How much does your advisor really receive in commissions?

By Terry Allard, CEBS, Health & Welfare Services Sr. Advisor 


As a consumer, you should be aware of the total amount you are paying for the products and services you purchase. Of course, we are sure you have received the same advice before.  The wireless carriers love to claim that they have “no hidden fees.” Well, we have no hidden fees or commissions.

As a benefits advisory firm, we aim to be fully transparent. Of course, we won’t tell you what we did or didn’t do back in college, but we will provide you with transparency regarding all compensation that we will receive. (And, upon request, even copies of our insurance licenses.) Hopefully, you are already receiving full transparency from your current advisor. If not, or if you are unsure exactly how much you are paying, here’s a handy little guide.

The amount your advisor receives in commission will depend on a variety of factors, such as the type of product and the size of your group.

Medical/Dental (fully-insured) -

For individual policies and the small business market (2-50 full time employees), commissions historically have been at 5%. These rates are filed with the product and cannot be changed. It is becoming increasingly popular for individual and small group policies to be paid based on a flat fee instead of a percentage of commissions.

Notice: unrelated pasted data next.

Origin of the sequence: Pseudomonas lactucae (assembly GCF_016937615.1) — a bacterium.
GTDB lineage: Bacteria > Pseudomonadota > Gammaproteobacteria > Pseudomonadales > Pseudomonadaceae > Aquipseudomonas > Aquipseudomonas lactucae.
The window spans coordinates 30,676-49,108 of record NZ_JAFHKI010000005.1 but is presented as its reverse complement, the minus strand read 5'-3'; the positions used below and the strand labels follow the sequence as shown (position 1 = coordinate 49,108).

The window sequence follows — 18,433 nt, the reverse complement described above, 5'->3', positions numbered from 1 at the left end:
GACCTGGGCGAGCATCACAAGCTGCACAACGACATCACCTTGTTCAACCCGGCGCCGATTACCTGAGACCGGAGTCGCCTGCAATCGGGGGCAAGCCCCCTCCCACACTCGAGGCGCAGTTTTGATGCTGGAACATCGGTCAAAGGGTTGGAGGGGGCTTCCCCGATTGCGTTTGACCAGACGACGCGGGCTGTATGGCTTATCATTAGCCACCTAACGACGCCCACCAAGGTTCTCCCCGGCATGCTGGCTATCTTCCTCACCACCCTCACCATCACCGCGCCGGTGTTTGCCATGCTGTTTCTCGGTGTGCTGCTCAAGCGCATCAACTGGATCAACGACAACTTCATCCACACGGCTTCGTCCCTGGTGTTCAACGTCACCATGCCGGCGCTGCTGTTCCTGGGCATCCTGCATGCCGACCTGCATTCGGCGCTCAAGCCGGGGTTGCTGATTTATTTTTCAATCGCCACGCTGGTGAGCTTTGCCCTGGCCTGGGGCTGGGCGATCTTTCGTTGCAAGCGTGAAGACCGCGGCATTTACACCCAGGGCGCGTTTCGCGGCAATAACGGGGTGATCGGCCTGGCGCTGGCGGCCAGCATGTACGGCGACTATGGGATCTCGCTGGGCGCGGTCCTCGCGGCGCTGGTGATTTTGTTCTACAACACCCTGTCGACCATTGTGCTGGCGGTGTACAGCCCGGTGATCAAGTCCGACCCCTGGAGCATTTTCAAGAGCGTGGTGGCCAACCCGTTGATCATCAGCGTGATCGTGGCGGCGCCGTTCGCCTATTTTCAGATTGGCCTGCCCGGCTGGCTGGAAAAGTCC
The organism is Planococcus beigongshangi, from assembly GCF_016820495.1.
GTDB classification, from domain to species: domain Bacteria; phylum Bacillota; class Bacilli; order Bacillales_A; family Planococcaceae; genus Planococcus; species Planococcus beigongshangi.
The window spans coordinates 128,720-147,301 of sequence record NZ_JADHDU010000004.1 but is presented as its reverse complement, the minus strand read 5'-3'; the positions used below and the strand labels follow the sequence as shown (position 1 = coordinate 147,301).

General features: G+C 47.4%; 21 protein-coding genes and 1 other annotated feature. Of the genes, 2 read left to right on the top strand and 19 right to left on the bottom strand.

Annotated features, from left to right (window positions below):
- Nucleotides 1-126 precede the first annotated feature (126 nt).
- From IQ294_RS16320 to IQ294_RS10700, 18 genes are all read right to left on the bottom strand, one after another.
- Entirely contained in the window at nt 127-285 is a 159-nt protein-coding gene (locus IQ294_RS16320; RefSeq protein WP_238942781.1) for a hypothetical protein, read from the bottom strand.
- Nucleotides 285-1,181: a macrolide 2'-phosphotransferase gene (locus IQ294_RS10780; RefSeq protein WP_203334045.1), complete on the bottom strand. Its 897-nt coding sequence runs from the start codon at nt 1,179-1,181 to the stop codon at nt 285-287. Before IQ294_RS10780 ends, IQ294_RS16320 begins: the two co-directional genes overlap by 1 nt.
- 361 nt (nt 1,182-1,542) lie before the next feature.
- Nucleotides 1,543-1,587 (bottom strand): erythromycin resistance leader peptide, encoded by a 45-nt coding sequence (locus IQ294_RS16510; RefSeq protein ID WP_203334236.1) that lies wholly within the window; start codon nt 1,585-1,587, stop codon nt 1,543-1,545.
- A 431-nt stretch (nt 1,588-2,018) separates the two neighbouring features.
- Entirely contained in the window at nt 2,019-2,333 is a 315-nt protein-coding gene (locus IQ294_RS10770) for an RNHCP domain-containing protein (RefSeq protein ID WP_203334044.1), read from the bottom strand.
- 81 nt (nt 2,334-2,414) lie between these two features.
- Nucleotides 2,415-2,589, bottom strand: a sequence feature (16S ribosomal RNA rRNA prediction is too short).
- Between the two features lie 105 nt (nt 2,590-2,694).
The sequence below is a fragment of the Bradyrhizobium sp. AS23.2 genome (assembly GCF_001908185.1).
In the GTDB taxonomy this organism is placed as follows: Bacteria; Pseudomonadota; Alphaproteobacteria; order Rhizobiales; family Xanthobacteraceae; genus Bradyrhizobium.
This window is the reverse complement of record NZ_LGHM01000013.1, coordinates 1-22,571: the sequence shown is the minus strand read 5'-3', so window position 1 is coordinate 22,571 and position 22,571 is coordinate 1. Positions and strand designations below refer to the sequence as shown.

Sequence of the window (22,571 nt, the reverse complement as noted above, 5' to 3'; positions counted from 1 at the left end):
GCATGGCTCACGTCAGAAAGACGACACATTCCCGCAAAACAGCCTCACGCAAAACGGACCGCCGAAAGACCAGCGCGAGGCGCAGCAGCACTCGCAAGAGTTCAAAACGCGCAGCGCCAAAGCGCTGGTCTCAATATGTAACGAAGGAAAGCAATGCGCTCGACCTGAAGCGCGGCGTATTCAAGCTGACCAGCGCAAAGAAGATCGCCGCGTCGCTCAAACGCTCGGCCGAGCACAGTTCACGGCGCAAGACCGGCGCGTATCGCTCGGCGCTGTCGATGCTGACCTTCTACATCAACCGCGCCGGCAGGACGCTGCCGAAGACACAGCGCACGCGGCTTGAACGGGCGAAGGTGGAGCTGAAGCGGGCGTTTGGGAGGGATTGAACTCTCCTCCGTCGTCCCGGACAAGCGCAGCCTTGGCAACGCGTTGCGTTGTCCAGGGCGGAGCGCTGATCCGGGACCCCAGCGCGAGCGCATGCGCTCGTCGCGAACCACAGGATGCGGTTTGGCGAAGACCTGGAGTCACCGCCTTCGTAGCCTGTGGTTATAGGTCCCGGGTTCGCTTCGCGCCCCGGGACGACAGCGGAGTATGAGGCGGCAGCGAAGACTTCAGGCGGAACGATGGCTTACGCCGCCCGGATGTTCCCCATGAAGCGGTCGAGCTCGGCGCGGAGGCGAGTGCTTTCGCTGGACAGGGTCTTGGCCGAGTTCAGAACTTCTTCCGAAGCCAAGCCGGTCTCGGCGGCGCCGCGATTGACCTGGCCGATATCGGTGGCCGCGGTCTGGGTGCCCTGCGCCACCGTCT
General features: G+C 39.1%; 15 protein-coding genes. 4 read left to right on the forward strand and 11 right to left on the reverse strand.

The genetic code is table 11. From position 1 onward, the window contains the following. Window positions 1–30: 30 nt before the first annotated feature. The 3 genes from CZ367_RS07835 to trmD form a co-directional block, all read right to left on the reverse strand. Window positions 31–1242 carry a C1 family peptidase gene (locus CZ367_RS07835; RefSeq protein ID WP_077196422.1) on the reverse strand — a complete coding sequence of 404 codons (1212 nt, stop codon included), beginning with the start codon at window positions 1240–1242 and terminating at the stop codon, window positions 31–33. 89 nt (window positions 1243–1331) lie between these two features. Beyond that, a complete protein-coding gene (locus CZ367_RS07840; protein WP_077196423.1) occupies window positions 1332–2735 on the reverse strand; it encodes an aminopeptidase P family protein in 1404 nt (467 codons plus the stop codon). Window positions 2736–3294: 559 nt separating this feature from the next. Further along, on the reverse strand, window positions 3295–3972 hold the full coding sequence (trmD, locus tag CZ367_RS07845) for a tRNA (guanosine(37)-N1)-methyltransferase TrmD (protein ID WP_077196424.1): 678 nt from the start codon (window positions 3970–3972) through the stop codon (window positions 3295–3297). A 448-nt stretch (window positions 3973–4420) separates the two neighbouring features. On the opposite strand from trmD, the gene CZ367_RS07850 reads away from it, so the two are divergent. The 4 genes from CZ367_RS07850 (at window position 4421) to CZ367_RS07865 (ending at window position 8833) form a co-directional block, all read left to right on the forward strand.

For groups over 50, commissions of 5% have been the industry norm for fully-insured groups. Most carriers in this market have the capability to reduce or carve out the commissions. If the commissions are carved out, an advisor is typically paid a flat annual fee based on a service contract.

Life/Disability –

Life and disability insurance are dealt with a little differently than medical and dental and every carrier is different so these can be a little tricky. Typically, life and disability commissions are paid as a flat amount or a sliding scale based on premiums. These carriers have a lot of flexibility but are typically around 10%.

Self-Insured –

If you have a self-insured plan, you may be paying your advisor an annual fee for the management of the plan. However, it is possible that you are paying commissions on the stop loss insurance premiums, as well. (If you are unsure if your advisor is receiving commissions on stop loss, ask them.)

 In a stop-loss environment, there is no right or wrong way to pay your advisor. Some employers prefer a flat fee, others want to pay only through commissions and others prefer to use a combination. You can work with your advisor to determine a payment method that works best for you.

Now that you are aware of what you are paying, you should be aware of what you are getting for the money you are spending. Is the quality of the products and services you are receiving worth what you are paying for them? We believe that for all the money you spend on employee benefits, you should be receiving certain outcomes. Learn all about them in our next blog.

 

Terry Allard is a Health & Welfare Services Sr. Advisor.  She holds a Certified Employee Benefits Specialist designation from the International Foundation of Employee Benefits, a Group Benefits Disability Specialist certification from The National Underwriter Company and is a charter member and Past President of the Alaska Chapter of the National Association of Health Underwriters.